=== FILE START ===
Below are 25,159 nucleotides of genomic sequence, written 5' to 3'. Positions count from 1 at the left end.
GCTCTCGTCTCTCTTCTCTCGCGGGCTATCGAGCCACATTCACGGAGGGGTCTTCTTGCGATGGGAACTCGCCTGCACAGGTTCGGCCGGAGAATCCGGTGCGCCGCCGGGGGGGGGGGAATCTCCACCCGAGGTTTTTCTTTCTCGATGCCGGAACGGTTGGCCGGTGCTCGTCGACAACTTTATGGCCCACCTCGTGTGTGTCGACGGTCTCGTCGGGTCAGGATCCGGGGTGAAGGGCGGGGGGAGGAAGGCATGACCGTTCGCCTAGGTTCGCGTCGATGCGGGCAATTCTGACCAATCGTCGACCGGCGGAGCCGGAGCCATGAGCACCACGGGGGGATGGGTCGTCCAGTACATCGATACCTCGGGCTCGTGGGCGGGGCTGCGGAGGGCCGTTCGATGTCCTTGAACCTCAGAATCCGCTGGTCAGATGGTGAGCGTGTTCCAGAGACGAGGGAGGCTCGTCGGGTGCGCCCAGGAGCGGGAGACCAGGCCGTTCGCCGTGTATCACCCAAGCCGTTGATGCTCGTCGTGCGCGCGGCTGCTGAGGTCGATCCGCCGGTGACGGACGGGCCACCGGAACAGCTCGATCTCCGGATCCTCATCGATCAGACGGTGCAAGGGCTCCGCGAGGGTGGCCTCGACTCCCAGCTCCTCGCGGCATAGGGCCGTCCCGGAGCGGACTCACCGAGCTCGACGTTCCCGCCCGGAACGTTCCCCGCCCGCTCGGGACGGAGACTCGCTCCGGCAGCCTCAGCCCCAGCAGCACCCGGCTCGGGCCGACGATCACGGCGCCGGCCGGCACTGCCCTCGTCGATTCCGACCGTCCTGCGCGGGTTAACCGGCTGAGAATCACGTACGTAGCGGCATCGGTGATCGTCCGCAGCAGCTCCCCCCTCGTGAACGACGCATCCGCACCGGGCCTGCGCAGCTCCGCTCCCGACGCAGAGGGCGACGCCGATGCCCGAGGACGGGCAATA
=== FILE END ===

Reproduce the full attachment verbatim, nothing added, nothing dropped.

Below are 25,159 nucleotides of genomic sequence, written 5' to 3'. Positions count from 1 at the left end.
GCTCTCGTCTCTCTTCTCTCGCGGGCTATCGAGCCACATTCACGGAGGGGTCTTCTTGCGATGGGAACTCGCCTGCACAGGTTCGGCCGGAGAATCCGGTGCGCCGCCGGGGGGGGGGGAATCTCCACCCGAGGTTTTTCTTTCTCGATGCCGGAACGGTTGGCCGGTGCTCGTCGACAACTTTATGGCCCACCTCGTGTGTGTCGACGGTCTCGTCGGGTCAGGATCCGGGGTGAAGGGCGGGGGGAGGAAGGCATGACCGTTCGCCTAGGTTCGCGTCGATGCGGGCAATTCTGACCAATCGTCGACCGGCGGAGCCGGAGCCATGAGCACCACGGGGGGATGGGTCGTCCAGTACATCGATACCTCGGGCTCGTGGGCGGGGCTGCGGAGGGCCGTTCGATGTCCTTGAACCTCAGAATCCGCTGGTCAGATGGTGAGCGTGTTCCAGAGACGAGGGAGGCTCGTCGGGTGCGCCCAGGAGCGGGAGACCAGGCCGTTCGCCGTGTATCACCCAAGCCGTTGATGCTCGTCGTGCGCGCGGCTGCTGAGGTCGATCCGCCGGTGACGGACGGGCCACCGGAACAGCTCGATCTCCGGATCCTCATCGATCAGACGGTGCAAGGGCTCCGCGAGGGTGGCCTCGACTCCCAGCTCCTCGCGGCATAGGGCCGTCCCGGAGCGGACTCACCGAGCTCGACGTTCCCGCCCGGAACGTTCCCCGCCCGCTCGGGACGGAGACTCGCTCCGGCAGCCTCAGCCCCAGCAGCACCCGGCTCGGGCCGACGATCACGGCGCCGGCCGGCACTGCCCTCGTCGATTCCGACCGTCCTGCGCGGGTTAACCGGCTGAGAATCACGTACGTAGCGGCATCGGTGATCGTCCGCAGCAGCTCCCCCCTCGTGAACGACGCATCCGCACCGGGCCTGCGCAGCTCCGCTCCCGACGCAGAGGGCGACGCCGATGCCCGAGGACGGGCAATA